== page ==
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But we are tired of the hateful office of finding fault; we gladly select a tale that is decidedly the best in the whole work, to give our readers an opportunity of judging of the favourable side of our subaltern.


During our stay at Ceylon, I had been introduced to a very lovely young woman, the wife of a Bengal civilian, a man old enough to be her grandfather. She came out to India, a fine lively, blooming girl, and she had been scarcely a month on shore, when she was proposed for, and married. Age and appearance, are in the eyes of some ladies who go to India, of little consequence, provided the suitor has a good fortune, and possesses a high civil situation.

'In one year this lady's husband was recommended by his physician to permit his wife to go and see her friends in Europe. They parted, as may be fancied, without much sorrow on her part. During her absence, which was to be for an indefinite time, she was to be allowed one thousand a year.

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'She met with a giddy fashionable looking man at Ceylon, who, during the passage, paid her the most marked attention. In such an intercourse, unless feelings of propriety, and a sense of moral and social obligation are constantly uppermost, the result may be easily. foreseen. The slightest circumstances are noticed on board ship; and many try to employ themselves so little, as to have much time to spare in noticing the faults and peculiarities of their fellow passengers.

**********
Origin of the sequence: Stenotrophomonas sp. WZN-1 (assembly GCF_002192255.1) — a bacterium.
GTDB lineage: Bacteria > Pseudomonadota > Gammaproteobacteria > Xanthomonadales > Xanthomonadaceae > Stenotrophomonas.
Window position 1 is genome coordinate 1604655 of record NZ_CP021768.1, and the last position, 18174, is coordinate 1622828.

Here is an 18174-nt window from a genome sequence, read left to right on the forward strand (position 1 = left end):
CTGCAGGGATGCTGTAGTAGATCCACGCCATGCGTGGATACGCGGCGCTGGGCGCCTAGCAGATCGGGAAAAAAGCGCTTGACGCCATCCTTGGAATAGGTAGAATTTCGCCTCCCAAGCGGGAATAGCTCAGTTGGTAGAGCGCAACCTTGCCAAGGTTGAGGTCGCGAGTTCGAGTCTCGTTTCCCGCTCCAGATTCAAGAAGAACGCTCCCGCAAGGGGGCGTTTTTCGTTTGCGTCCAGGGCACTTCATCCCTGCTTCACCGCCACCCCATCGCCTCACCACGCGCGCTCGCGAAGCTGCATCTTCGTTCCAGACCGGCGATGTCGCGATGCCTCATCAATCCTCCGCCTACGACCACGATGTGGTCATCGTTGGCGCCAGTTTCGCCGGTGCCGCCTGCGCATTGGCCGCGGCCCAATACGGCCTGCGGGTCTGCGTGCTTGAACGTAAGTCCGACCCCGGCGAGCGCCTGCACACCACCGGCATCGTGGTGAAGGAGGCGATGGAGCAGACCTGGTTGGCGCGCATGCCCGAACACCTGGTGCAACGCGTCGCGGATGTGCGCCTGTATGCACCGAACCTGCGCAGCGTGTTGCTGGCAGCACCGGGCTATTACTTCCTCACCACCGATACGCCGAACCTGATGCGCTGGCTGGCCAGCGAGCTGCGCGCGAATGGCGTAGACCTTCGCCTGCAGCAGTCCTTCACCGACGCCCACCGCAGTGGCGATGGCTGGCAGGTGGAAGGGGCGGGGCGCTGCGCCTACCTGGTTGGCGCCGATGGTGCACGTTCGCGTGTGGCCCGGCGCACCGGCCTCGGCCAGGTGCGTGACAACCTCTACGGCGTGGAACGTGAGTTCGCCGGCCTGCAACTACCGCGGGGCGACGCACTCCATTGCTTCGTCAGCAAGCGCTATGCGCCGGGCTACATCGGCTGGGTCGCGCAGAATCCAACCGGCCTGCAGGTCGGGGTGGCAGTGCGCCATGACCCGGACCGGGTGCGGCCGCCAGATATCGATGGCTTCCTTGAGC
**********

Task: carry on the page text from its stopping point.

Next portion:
'The flirtation of the two individuals which I have just mentioned, became the daily subject most dwelt upon by the passengers.

"When lovely woman stoops to folly,"

and when the sophistry of her lover, and her own heart, lead her to err, there is still one slender stay-the observation and opinion of the worldthat may for a time prevent her falling. The epitome of that world on board ship, devours, most voraciously, every slander injurious to woman's fame; and watches, with the eyes of an Argus, for the slightest cause to impugn her innocence and purity.

There are here no mothers, or thoughtful, feeling females, who allow for youth, vanity, good spirits, and admiration, to warn the unfortunate woman she is going headlong to destruction; and that what is now her delight and boast, unless tempered with judgment and good sense, will shortly make her an object of pity to the feeling, and a bye word to the malicious.

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I fear that passion and infatuation so completely took the lead in the minds of these young people, that they were blinded to all that was said or passing around them. Many rumours affecting the honour of the lady, were circulated on the quarter deck.